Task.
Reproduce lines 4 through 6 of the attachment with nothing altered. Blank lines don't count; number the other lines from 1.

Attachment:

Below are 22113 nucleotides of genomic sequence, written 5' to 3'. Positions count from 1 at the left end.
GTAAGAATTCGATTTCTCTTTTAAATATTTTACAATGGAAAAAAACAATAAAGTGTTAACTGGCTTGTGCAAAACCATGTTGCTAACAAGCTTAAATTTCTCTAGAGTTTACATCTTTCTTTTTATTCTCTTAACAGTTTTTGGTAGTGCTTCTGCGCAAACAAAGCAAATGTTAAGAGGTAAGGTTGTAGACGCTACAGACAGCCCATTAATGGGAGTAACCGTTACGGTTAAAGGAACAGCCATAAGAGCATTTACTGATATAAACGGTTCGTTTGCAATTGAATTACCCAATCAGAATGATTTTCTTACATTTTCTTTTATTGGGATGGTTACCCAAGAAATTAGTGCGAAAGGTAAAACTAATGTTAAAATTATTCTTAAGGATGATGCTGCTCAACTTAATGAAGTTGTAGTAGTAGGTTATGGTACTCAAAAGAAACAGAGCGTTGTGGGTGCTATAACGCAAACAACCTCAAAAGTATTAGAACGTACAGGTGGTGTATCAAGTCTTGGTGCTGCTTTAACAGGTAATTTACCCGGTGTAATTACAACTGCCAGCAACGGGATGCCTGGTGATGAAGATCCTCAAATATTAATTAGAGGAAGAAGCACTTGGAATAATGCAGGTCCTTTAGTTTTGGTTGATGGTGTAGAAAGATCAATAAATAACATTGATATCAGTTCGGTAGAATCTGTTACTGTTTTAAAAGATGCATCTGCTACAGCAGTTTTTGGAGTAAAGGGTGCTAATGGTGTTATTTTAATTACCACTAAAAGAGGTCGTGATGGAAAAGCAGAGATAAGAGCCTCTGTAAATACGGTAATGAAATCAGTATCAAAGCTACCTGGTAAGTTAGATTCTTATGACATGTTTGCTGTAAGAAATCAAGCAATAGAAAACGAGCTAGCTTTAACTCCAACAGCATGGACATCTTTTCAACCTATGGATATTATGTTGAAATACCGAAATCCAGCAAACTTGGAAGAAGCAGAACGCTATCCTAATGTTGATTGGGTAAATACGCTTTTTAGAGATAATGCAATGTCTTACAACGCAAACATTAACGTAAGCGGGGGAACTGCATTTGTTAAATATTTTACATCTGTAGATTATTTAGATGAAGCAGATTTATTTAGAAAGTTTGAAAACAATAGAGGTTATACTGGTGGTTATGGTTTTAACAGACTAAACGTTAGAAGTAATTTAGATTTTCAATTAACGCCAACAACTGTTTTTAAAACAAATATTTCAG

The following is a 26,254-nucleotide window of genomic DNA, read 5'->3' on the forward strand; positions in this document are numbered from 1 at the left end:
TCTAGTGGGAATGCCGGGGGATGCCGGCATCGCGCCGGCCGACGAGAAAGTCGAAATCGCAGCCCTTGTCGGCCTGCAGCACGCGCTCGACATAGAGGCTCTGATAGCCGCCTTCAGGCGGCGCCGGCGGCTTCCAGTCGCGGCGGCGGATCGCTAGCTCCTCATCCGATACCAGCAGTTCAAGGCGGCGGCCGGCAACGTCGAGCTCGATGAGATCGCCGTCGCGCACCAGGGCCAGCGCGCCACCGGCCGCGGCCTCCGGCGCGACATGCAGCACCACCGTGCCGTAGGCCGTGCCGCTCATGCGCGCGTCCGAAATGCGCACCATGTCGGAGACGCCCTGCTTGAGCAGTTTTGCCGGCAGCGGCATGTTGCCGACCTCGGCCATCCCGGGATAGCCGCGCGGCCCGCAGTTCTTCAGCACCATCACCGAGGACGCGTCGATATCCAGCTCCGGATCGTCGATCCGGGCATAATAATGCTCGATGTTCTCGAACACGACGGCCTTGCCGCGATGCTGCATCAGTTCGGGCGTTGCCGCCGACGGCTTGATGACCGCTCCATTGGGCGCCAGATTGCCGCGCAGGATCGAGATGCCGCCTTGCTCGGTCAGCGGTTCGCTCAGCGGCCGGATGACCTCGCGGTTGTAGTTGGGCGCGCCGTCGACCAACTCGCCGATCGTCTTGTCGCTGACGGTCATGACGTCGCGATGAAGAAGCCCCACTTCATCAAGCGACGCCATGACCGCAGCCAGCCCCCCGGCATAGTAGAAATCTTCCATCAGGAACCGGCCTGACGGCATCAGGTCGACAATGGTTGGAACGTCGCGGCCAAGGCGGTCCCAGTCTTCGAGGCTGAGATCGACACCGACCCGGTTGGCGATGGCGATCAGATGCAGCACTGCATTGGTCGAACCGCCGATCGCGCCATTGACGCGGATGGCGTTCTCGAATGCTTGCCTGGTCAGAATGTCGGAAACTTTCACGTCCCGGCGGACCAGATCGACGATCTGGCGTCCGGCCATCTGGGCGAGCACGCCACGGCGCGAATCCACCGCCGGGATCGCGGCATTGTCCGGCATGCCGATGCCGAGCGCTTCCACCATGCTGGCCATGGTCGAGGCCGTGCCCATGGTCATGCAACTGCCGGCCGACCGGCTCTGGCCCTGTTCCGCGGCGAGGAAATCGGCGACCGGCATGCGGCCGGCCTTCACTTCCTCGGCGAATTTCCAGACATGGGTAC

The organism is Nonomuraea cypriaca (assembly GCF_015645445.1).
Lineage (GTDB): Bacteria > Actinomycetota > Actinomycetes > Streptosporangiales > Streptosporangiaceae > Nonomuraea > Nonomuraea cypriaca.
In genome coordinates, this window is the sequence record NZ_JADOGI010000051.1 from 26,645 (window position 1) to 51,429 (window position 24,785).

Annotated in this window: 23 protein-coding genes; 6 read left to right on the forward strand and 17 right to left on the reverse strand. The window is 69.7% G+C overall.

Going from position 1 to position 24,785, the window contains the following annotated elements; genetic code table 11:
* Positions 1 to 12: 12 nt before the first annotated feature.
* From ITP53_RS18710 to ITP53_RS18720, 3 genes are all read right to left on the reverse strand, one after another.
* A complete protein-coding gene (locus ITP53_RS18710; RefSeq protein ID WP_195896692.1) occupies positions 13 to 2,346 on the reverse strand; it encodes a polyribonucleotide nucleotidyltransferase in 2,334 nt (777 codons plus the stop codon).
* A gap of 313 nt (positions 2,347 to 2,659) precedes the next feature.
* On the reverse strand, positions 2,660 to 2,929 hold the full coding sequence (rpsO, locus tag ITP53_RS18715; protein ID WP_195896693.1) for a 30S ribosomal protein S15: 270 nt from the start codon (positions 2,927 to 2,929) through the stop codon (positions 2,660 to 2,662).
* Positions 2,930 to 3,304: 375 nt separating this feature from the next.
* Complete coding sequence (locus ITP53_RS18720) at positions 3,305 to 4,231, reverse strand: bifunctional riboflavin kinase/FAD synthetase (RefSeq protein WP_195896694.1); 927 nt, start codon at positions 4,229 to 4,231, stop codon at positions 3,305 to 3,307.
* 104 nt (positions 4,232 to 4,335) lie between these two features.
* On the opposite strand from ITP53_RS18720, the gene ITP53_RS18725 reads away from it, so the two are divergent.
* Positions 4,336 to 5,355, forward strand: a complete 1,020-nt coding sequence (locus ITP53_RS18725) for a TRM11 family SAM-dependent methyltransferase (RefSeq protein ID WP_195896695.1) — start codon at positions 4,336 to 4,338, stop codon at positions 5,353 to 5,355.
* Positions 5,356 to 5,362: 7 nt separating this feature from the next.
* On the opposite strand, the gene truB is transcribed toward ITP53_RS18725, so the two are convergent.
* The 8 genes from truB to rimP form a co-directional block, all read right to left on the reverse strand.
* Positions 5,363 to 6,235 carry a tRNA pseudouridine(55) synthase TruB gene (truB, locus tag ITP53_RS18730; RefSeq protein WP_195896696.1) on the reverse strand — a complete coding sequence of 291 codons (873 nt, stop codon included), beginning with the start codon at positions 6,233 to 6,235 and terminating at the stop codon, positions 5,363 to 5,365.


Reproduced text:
TCTAGTGGGAATGCCGGGGGATGCCGGCATCGCGCCGGCCGACGAGAAAGTCGAAATCGCAGCCCTTGTCGGCCTGCAGCACGCGCTCGACATAGAGGCTCTGATAGCCGCCTTCAGGCGGCGCCGGCGGCTTCCAGTCGCGGCGGCGGATCGCTAGCTCCTCATCCGATACCAGCAGTTCAAGGCGGCGGCCGGCAACGTCGAGCTCGATGAGATCGCCGTCGCGCACCAGGGCCAGCGCGCCACCGGCCGCGGCCTCCGGCGCGACATGCAGCACCACCGTGCCGTAGGCCGTGCCGCTCATGCGCGCGTCCGAAATGCGCACCATGTCGGAGACGCCCTGCTTGAGCAGTTTTGCCGGCAGCGGCATGTTGCCGACCTCGGCCATCCCGGGATAGCCGCGCGGCCCGCAGTTCTTCAGCACCATCACCGAGGACGCGTCGATATCCAGCTCCGGATCGTCGATCCGGGCATAATAATGCTCGATGTTCTCGAACACGACGGCCTTGCCGCGATGCTGCATCAGTTCGGGCGTTGCCGCCGACGGCTTGATGACCGCTCCATTGGGCGCCAGATTGCCGCGCAGGATCGAGATGCCGCCTTGCTCGGTCAGCGGTTCGCTCAGCGGCCGGATGACCTCGCGGTTGTAGTTGGGCGCGCCGTCGACCAACTCGCCGATCGTCTTGTCGCTGACGGTCATGACGTCGCGATGAAGAAGCCCCACTTCATCAAGCGACGCCATGACCGCAGCCAGCCCCCCGGCATAGTAGAAATCTTCCATCAGGAACCGGCCTGACGGCATCAGGTCGACAATGGTTGGAACGTCGCGGCCAAGGCGGTCCCAGTCTTCGAGGCTGAGATCGACACCGACCCGGTTGGCGATGGCGATCAGATGCAGCACTGCATTGGTCGAACCGCCGATCGCGCCATTGACGCGGATGGCGTTCTCGAATGCTTGCCTGGTCAGAATGTCGGAAACTTTCACGTCCCGGCGGACCAGATCGACGATCTGGCGTCCGGCCATCTGGGCGAGCACGCCACGGCGCGAATCCACCGCCGGGATCGCGGCATTGTCCGGCATGCCGATGCCGAGCGCTTCCACCATGCTGGCCATGGTCGAGGCCGTGCCCATGGTCATGCAACTGCCGGCCGACCGGCTCTGGCCCTGTTCCGCGGCGAGGAAATCGGCGACCGGCATGCGGCCGGCCTTCACTTCCTCGGCGAATTTCCAGACATGGGTAC

The organism is Nonomuraea cypriaca (assembly GCF_015645445.1).
Lineage (GTDB): Bacteria > Actinomycetota > Actinomycetes > Streptosporangiales > Streptosporangiaceae > Nonomuraea > Nonomuraea cypriaca.